Movie editing needs very little GPU unless you add some effects and even there I doubt you need too much because for animation or great special effects a gpu would help save the day either. Photoshop has some accelerated filters. A few tedious things get a snappier, like you get smooth rotate. Most of the time a GPU will just sit there waiting for the user to do something demanding.

    Gaming is different. It is mostly GPU and non stop. CPU only handles a little AI, networking and feeding the GPU with more data. Also gaming is heavily DirectX centric with lots of optimizations that help performance without sacrificing too much visual quality. Speed first and not too many crashes and artifacts.
    Pro apps usually focus on OpenGL and pro GPUs (Quadro, FirePro) try to do their work right rather than as fast as possible with okay output. Those cards also fare better on double precision (double 64bit vs float 32bit). Logic for that is usually shut off or completely left out of geforce gamer gpus to save space or power consumption. Games don't waste time with double precision as it wouldn't offer any perceivable picture quality difference for shaders and pixels have only so much color information.


    I think most actual pros of all breeds need stability. Secondly they need a fast CPU (lots of RAM) and after that there are some who benefit to some degree from a faster GPU. It is rarely the fastest GPU possible.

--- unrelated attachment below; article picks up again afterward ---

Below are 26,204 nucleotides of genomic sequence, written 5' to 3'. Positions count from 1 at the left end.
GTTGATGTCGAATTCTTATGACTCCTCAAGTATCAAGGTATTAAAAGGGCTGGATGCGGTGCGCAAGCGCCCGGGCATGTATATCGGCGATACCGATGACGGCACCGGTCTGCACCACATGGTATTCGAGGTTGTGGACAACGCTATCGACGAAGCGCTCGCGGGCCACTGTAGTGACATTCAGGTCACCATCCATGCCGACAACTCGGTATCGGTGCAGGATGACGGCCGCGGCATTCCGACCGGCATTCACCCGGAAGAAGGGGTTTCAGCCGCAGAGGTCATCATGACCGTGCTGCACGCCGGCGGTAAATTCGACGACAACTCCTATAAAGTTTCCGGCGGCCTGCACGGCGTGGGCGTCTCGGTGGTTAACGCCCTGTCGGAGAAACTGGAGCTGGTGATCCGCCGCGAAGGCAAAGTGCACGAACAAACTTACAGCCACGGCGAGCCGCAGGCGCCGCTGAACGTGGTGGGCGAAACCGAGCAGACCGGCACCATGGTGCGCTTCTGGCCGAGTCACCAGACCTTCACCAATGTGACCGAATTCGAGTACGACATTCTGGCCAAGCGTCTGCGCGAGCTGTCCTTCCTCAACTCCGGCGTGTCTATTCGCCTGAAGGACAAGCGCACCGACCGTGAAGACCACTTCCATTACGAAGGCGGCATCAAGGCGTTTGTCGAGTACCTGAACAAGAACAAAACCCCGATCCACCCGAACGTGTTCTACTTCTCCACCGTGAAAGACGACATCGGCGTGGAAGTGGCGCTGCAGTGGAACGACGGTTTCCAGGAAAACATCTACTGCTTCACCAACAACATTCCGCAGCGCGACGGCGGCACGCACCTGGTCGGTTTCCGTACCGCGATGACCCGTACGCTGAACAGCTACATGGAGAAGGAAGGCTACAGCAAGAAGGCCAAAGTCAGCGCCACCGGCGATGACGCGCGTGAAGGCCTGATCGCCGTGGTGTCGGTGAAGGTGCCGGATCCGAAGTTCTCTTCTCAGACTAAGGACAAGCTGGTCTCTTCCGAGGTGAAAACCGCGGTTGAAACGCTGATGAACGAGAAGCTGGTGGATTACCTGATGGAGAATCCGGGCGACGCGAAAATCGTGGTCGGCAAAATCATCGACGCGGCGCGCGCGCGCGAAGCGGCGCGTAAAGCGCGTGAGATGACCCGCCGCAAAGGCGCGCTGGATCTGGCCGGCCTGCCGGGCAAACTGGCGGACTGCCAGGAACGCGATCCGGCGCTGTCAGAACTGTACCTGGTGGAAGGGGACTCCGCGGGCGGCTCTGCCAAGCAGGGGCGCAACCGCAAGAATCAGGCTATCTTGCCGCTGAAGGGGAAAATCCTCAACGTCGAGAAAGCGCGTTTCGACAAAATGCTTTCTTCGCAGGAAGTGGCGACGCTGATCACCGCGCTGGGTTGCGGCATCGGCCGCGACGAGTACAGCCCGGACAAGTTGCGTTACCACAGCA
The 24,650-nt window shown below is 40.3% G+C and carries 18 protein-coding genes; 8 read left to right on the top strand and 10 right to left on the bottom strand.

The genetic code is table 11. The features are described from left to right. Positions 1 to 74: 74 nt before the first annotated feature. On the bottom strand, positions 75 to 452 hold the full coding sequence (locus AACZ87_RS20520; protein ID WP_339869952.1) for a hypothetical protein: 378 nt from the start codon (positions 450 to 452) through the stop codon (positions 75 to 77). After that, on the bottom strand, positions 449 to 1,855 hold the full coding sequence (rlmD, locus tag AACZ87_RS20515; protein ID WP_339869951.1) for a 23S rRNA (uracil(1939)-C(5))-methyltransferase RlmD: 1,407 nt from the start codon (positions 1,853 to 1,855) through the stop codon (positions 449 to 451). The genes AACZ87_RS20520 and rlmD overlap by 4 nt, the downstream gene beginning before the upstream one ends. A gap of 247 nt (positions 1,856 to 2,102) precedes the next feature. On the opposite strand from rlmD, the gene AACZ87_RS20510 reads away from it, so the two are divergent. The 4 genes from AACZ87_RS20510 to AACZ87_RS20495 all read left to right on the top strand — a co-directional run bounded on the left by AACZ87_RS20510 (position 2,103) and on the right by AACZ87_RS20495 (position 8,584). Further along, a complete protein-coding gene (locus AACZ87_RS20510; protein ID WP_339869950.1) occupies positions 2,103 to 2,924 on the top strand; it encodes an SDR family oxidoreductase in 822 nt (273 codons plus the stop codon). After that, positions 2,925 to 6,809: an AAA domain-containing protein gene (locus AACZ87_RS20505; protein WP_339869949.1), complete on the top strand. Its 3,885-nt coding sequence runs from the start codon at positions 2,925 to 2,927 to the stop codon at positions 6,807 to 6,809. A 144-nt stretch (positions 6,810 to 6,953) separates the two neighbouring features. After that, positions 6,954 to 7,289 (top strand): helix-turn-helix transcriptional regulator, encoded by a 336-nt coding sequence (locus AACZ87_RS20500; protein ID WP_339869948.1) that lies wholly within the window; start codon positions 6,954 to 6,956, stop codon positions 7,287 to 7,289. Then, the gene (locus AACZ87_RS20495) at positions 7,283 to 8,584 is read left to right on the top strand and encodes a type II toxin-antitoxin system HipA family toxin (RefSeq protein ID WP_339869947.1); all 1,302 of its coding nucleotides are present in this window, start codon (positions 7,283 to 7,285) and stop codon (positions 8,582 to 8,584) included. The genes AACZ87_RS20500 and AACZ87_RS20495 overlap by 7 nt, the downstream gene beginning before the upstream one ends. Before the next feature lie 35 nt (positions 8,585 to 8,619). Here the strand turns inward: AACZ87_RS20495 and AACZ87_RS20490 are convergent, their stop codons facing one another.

There ture gaming beasts with lots of power but workstations rarely even sport the best possible quadro and if, never more than one.

    Gamers basically need the fastest GPU they can have with a good enough CPU. Usually the top of the line mobile CPU is a waste of money over the entry quad core and just produces heat that is better put towards a faster GPU. Gamers also don't need all that much RAM and stability isn't that big of a deal as games and graphics drivers are the weakest link anyway.
     
  5. wmage macrumors member

    Joined:
    Jun 14, 2012
    Location:
    San Francisco
    #5
    Nicely put, another thing that "pros" need is disk speed, size and redundancy, something that gamers couldn't care less about.
     
  6. Krazy Bill macrumors 68030

    Krazy Bill

    Joined:
    Dec 21, 2011
    #6
    One makes money... the other spends it.
     
  7. UBS28 macrumors 6502a

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    Oct 2, 2012
    #7
    The winner of the Dota 2 tournament last week won $1.4 million.